You might find this month’s “grab bag” post a bittersweet one: What are some ways to maximize the time left with a loved one who’s dying? It’s a difficult and monumental topic, but my goal for these brief suggestions is to infuse some hope and meaning into the challenging times.
I spent a few years as a hospice social worker. That meant that I helped the dying person and their loved ones address anything non-medical that was important to them at the time. …This ranged from emotional, relational, and grief issues to financial matters and final wishes–and many topics in between. It proved both incredibly hard and incredibly rewarding.
Consistent threads wove themselves into the varied tapestry of these precious people. Every situation looked different yet similar in some ways. The three suggestions below stuck with me since they played a major role in nearly every hospice patient’s home.
1. Attempt to strengthen relationships. Let’s get the most complex suggestion on the table first. Far and away, broken relationships affect a dying person the most, usually even more than their own impending death. If discord, which usually began years earlier, exists between the person and a loved one (or more often, among that person’s loved ones, such as their kids), it likely hinders how peacefully a person passes away. Try to resolve this if at all possible. If it’s not, at least show the dying person that effort is being made. The regret that follows the person who didn’t try is often harder to swallow than the grief itself.
Now, please let me reassure you of a couple of things: First, all families deal with some amount of dysfunction. Every. Single. One. Even the most loving families have some sort of issue, even if it’s minor. No family is perfect, and that’s okay. Many people I served through hospice felt like their family was a rarity if they had troubles with each other. Not so. The true rarity is the family with no relational issues, so there’s no shame in admitting that things aren’t picture-perfect.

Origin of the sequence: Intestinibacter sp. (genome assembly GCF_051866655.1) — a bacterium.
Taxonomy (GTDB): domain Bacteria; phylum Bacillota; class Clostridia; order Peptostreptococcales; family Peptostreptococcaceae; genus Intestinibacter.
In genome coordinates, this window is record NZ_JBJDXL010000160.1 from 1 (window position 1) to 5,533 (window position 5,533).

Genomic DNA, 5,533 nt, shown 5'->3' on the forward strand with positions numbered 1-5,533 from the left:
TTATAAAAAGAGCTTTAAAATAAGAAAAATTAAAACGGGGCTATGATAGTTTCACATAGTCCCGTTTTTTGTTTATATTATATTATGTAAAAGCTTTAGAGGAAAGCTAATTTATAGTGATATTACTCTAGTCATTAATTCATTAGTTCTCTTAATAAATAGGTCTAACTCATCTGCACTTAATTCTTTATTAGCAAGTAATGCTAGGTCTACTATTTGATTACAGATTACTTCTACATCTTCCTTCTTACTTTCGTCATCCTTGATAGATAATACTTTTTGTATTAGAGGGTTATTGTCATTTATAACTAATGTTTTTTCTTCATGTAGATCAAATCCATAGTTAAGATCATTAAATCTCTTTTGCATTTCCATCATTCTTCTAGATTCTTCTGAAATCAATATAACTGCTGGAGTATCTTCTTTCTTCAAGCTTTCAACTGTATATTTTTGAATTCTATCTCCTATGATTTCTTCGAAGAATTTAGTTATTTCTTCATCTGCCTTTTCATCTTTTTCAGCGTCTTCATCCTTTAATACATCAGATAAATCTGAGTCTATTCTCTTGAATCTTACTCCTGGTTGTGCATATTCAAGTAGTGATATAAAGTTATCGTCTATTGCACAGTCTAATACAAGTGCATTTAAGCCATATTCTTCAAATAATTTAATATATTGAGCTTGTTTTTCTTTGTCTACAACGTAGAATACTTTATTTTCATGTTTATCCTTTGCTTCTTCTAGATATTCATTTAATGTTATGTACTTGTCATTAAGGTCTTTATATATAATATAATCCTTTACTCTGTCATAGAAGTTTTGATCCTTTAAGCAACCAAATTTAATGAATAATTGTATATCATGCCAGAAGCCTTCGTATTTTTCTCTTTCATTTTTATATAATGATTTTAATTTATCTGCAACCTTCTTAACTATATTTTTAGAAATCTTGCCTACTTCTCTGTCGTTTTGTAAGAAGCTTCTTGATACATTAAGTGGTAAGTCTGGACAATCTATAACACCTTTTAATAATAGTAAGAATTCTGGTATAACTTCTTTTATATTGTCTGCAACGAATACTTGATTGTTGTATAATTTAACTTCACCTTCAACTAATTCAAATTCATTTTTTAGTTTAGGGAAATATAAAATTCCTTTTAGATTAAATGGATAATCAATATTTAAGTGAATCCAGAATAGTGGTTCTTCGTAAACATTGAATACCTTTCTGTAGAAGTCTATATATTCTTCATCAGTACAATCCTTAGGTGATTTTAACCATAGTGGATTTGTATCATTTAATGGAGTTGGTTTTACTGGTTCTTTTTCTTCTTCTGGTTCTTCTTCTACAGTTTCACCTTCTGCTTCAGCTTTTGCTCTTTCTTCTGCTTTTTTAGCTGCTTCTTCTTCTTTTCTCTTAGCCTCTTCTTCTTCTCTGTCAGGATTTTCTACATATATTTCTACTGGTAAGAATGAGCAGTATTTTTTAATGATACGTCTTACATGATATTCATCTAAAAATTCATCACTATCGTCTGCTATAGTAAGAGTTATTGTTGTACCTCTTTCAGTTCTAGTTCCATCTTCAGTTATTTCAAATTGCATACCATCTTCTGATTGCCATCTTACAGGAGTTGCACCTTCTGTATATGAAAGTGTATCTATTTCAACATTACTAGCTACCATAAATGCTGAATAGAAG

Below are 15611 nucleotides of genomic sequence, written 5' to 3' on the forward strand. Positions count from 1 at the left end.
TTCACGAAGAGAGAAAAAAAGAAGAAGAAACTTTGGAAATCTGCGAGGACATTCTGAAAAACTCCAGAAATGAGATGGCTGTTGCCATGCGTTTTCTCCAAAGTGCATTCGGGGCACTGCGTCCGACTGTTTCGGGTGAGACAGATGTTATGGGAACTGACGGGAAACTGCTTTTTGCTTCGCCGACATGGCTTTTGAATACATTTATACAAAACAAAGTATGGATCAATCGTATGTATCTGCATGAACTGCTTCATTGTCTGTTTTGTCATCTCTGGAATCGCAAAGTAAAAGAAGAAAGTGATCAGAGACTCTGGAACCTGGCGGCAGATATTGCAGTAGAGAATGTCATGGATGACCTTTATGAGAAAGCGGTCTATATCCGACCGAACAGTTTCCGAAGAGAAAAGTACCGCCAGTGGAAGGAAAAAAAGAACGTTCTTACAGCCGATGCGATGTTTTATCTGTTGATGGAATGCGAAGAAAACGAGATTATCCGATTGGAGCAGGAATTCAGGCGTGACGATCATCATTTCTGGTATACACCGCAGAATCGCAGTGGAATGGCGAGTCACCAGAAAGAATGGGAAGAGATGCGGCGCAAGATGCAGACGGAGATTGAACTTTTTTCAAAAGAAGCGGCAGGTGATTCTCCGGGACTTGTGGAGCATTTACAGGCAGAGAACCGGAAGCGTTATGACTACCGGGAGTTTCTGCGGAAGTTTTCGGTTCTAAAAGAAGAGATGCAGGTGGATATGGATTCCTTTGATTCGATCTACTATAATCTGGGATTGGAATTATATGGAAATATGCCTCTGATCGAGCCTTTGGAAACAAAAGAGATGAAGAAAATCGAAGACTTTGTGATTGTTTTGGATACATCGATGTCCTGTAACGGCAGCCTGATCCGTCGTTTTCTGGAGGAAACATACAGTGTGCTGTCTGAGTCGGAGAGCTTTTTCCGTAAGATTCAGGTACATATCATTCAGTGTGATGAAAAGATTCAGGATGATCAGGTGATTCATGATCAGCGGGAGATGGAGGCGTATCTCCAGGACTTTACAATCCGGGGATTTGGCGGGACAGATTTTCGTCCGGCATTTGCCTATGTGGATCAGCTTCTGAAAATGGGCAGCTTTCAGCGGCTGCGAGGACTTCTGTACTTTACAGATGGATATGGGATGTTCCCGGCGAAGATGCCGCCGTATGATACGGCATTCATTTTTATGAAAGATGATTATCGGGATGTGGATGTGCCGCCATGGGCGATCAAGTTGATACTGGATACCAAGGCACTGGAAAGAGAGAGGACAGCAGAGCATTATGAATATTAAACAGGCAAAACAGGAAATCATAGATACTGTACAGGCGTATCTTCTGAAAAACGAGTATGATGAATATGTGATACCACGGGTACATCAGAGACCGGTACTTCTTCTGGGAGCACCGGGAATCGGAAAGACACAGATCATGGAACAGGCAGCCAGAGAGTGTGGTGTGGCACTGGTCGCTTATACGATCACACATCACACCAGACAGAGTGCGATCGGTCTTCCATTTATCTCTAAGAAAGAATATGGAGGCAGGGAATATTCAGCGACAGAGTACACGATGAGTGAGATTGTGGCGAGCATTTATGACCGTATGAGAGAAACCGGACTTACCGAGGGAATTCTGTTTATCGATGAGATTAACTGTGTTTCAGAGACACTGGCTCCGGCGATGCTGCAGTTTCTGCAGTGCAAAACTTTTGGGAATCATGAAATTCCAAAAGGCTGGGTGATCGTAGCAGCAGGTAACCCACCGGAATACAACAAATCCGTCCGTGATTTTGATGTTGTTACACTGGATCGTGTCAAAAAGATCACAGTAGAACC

Second, some relationships can’t (or shouldn’t) be mended. Yes, I’m contradicting myself. However, there’s no denying that certain severe, serious circumstances make it necessary to leave things as they are. Don’t feel pressured to “fix” boundaries that exist for good reason. Unsure if your situation falls into this category? My suggestion is to leap forward a year in your mind’s eye, and imagine looking back on this time–before your loved one passes away. Use this lens to explore if an effort should be made or not.
2. Make memories and mementos. This can be a magical time, despite the circumstances. Use it to do special things together if at all possible. One of my patients voiced a simple request: one last all-out steak dinner. His strength wouldn’t allow a trip to his favorite restaurant, so we made the most of it at his house. He and his wife enjoyed a special, candle-lit meal together at their own table.
Or create a keepsake to help smooth the rough road ahead. A popular and easy token uses common polymer clay (more info is posted below). The idea is the capture the feel of your loved one’s unique fingerprint in a permanent treasure. I loved showing families how to do this. Make it into a pendant, a keychain–whatever you’d like. Its feel can comfort you for years to come, and it can be made with little to no discomfort to your loved one.
3. Keep talking. Words and music are powerful, especially in the last days and hours. Play your loved one’s favorite music in the background, and don’t be surprised if they react to it despite being “unconscious.” Humming, singing, or moving might happen.
And even if he or she seems non-responsive, keep talking to them. Research has shown that hearing is often the last sense to leave a person. So, chances are better than not that your words are being heard. This is your time to say what’s on your heart.
I hope at least one of these tools makes itself useful. Despite the specifics the underlying message is this: Whether or not your loved ones are journeying through final days, take hold of the time together…now. That’s the surest path to no regrets.
Want to know more about the fingerprint keepsake? Feel free to ask me questions, too.
- What polymer clay looks like. It comes in colors galore.
- Detailed instructions
- This picture shows an example of the patient’s print and a loved one’s together, forming a heart. This one’s not made of clay, but you get the idea.